Decon Pete – things to consider when setting up a squat practice
Decon Pete discusses things to consider when you’re setting up a new squat practice and where to place your local decontamination unit.
I’m asked many times about what is required when setting up a new squat practice. Or what to consider when carrying out any major refurbishment work in an existing practice.
Whichever it is that you are choosing to do, there are some key factors that you need to consider to be fully compliant.
In both cases, the first thing that needs considering is the introduction of a local decontamination unit (LDU). This is for the carrying out of all decontamination of reusable instruments.
The space that you choose needs to be large enough to accommodate all of the equipment required. And to service the number of surgeries that your practice will have.
When choosing the space it’s important to have in mind any future plans you may have. By doing so this can help to mitigate any future costs in having to adapt your LDU to accommodate the additional equipment needed.
Designing your LDU
HTM 01-05 section 1.3 states the following:
The requirements described in this guidance are intended as a clear indication of good practice and designed to exert upward pressure on the performance of dental practices. They will help to demonstrate to patients and those observing quality standards in dentistry that the local provider of a dental service is capable of operating in a safe and responsible manner with respect to decontamination of instruments and dental equipment. Where new practices are commissioned or new premises contemplated, it is advised that the full best practice provisions of this guidance be utilised wherever reasonably practicable.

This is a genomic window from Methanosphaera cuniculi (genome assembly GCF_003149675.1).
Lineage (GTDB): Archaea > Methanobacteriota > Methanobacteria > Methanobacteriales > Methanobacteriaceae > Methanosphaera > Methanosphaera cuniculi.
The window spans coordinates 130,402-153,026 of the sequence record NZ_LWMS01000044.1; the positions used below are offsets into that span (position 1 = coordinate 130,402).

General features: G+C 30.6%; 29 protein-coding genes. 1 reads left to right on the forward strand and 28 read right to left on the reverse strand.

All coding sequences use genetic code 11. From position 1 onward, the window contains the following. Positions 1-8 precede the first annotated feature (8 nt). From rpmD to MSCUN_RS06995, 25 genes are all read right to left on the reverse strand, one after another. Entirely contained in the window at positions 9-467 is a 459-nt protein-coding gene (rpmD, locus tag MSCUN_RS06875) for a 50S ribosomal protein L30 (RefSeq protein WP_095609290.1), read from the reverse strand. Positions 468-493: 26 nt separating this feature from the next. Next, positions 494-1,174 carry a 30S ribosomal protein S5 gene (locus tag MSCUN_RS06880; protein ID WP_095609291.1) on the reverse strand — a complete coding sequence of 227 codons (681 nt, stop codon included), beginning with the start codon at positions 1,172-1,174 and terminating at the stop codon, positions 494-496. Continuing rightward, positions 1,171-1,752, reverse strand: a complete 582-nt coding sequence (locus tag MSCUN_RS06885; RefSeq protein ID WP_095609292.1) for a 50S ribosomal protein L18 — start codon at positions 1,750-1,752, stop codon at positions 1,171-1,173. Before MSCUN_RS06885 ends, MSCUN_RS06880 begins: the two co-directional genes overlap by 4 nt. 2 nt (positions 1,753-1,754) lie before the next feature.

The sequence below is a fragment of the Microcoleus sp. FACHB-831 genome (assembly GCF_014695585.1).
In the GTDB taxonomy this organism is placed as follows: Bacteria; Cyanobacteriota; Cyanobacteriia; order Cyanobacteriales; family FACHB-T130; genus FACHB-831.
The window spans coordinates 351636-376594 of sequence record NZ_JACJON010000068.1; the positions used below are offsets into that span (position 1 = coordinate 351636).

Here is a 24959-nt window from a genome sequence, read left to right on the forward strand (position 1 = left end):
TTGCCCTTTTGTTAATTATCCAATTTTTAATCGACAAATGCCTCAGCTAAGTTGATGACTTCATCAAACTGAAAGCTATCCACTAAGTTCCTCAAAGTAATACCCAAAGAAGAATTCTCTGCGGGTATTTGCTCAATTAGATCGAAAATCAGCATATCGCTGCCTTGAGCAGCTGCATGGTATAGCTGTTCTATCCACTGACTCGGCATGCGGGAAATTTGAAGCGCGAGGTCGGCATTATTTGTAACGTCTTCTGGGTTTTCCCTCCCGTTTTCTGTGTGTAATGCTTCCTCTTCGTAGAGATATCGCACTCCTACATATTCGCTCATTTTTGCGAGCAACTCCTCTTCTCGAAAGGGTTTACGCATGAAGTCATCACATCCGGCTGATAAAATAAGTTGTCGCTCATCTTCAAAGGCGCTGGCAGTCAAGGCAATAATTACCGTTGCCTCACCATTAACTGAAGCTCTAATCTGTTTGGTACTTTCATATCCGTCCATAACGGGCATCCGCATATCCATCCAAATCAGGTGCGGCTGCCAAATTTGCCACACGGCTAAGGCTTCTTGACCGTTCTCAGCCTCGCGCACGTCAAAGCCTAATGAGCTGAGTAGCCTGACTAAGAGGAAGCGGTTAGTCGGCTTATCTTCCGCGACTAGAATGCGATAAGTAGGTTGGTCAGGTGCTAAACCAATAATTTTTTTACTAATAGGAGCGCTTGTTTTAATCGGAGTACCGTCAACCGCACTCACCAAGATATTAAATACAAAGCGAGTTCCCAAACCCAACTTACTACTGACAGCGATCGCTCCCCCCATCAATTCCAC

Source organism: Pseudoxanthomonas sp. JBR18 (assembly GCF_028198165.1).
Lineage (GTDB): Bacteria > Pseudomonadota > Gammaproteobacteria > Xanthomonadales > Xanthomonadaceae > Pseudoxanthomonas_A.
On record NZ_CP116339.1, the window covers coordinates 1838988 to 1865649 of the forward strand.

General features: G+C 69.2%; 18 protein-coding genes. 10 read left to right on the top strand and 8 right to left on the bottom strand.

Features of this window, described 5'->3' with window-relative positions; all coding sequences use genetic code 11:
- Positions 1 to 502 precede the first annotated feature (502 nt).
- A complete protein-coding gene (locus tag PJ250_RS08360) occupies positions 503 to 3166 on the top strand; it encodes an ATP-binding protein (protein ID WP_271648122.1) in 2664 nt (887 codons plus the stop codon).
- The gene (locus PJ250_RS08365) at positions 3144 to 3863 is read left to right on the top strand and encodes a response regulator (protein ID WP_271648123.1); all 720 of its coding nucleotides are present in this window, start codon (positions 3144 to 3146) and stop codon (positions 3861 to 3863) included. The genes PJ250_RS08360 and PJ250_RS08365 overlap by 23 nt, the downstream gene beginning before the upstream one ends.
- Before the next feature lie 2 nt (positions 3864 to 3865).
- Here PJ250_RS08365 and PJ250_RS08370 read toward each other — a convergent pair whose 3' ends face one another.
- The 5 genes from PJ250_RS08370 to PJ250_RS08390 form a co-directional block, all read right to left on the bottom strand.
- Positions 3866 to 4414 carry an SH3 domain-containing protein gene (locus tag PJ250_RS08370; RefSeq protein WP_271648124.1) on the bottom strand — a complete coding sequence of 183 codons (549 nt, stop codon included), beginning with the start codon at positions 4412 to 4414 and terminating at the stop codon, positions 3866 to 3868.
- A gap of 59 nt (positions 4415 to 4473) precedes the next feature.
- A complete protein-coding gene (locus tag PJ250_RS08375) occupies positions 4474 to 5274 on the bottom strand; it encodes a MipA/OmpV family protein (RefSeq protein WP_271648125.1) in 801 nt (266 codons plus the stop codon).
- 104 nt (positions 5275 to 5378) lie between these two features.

Best Practice requires the implementation of the LDU, washer disinfector. And also the storage of all dental instruments within the clean side of the room.
Whether you chose to design the LDU yourself or consult a specialist company its important that you allow for the following specifications of the room:
- Instrument set down area
- Two sinks, with no overflows and surgical style taps
- Thermal washer disinfector
- Inspection area with illuminated magnifying lamp
- Autoclaves with at least one type B (vacuum) unit
- Storage area for pouched dental instruments
- Hand washing sink, with no overflow and surgical style taps
- The work surface should be a solid material with no silicone sealant
- Airflow should go from clean to dirty (extraction and supply 10-12 ACH).
Policies and procedures
It’s important that you make sure that all of your policies and procedures are complete and up to date.
There are a total of 30+ policies that practices require. With many of these needing review on an annual basis. The policies will form the basis of any inspection from local authority audits. Practices must read them and all members of staff understand them.
Make sure that you have a named decontamination lead and that they receive all the training required to fulfil this important position.
The role of the decontamination lead is to manage and maintain all of the procedures required within the decontamination room.
This will also include the full management of testing and validation records for the various pieces of equipment used.
Research the equipment that you would like to purchase. Work with a supplier or distributor that can fully project manage the implementation of your dream practice.
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